Updated: Mar 13, 2022
This report includes our desk research conducted in October 2021 and our in-person research conducted in December 2021.
A three-week long country visit took place in Lower Saxony and North Rhein Westphalia regions of Germany. This report is a follow-up from the previously written desk research mini-report. During the visit, several different stakeholders were engaged in order to assess the potential impact and feasibility of an animal welfare intervention focused on improving the nutrient levels in egg-laying hen feed. The established egg industry players seem to be in control of the market and farm data. There is no regulation in place for minimal nutrient levels, however, recommendations are in place by breeders, which are typically adhered to by the farmers. The interviewed farmers (small-scale) are price-conscious as far as feed goes and generally were unaware of the keel bone fracture (KBF) issue. Regular inspections are held at farms but relevant data are not generally made public. Feed mills are generally flexible and willing to produce custom tailored feeds. However, representatives were rather hard to reach. Tested feeds exhibited close to optimal key nutrient levels, with many high-quality products readily available on the market. Despite clear labeling requirements, the feeds still are known to vary in nutrient levels by ±15%. The interviewed veterinarians seem upset with the situation as they feel there is limited access for improving hen welfare on actual farms.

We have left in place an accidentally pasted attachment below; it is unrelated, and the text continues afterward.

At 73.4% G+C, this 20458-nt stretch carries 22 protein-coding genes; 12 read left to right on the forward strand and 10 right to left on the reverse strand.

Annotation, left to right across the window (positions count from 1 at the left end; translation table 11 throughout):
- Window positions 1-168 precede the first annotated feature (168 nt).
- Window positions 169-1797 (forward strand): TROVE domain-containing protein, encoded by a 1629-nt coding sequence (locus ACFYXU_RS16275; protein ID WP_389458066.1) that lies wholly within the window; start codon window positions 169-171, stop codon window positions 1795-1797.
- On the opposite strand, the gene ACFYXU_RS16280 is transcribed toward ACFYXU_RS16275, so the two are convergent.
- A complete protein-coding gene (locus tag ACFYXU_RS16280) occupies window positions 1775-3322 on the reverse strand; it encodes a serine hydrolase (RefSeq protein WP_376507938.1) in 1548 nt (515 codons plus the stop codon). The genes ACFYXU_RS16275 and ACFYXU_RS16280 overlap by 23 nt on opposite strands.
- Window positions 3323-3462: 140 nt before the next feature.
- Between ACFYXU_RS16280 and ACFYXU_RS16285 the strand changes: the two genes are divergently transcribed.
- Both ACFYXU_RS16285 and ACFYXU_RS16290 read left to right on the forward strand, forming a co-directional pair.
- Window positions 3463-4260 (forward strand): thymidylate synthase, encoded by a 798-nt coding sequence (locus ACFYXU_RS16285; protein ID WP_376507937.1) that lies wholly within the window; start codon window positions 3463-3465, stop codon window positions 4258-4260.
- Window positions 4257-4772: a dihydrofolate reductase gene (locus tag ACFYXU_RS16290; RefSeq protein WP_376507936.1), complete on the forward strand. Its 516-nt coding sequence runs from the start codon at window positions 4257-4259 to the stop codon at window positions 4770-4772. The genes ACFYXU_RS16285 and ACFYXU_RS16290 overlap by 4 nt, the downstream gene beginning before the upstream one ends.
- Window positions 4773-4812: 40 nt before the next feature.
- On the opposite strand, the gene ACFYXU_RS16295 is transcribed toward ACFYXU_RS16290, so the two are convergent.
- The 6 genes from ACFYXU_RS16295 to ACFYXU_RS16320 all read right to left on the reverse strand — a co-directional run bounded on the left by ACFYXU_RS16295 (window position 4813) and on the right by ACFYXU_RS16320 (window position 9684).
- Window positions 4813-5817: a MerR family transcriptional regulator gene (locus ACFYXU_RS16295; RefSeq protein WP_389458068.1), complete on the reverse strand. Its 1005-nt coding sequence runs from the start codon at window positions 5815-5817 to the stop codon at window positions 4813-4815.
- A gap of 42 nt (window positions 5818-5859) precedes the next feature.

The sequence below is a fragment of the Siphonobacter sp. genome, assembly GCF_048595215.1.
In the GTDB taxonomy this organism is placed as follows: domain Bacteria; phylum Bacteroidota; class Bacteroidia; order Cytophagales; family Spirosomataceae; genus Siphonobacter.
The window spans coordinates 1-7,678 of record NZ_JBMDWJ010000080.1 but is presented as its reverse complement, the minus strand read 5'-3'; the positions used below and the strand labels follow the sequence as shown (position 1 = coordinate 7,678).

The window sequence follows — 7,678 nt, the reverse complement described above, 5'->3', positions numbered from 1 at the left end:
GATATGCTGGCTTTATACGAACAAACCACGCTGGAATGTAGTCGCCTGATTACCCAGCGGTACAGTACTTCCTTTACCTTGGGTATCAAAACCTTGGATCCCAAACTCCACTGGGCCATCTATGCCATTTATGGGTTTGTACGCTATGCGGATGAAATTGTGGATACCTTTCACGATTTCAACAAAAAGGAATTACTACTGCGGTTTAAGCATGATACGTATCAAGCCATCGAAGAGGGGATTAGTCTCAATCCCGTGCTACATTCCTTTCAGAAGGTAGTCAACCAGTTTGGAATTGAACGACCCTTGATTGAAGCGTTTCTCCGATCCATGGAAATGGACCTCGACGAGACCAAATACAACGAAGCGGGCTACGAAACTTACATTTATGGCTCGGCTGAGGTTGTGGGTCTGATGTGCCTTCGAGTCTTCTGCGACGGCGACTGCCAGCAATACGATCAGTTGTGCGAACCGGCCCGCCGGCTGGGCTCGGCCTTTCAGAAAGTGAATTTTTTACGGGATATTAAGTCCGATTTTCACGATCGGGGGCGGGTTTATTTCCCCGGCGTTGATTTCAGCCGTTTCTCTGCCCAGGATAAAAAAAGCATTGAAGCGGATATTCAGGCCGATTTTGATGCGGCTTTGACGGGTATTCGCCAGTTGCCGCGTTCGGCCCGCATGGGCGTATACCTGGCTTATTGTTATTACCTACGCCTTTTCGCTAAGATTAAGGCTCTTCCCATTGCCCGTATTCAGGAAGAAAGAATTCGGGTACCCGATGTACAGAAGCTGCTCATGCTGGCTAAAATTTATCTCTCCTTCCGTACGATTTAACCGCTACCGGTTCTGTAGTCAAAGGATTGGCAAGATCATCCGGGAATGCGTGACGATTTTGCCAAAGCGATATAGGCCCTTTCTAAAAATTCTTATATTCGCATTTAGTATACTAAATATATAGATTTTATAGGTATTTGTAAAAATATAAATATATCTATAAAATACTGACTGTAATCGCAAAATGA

Several NGOs are active in the space, with a couple considering campaigns surrounding the breeding and hen genetics. Despite the latest developments in pro-sustainability and animal welfare politics, there is a lot of uncertainty whether such a progressive coalition can remain for more than one term. Finally, despite being rather disorganized at the time of visit, the EA space is active with many engaged and interested members.
Please read our full report below.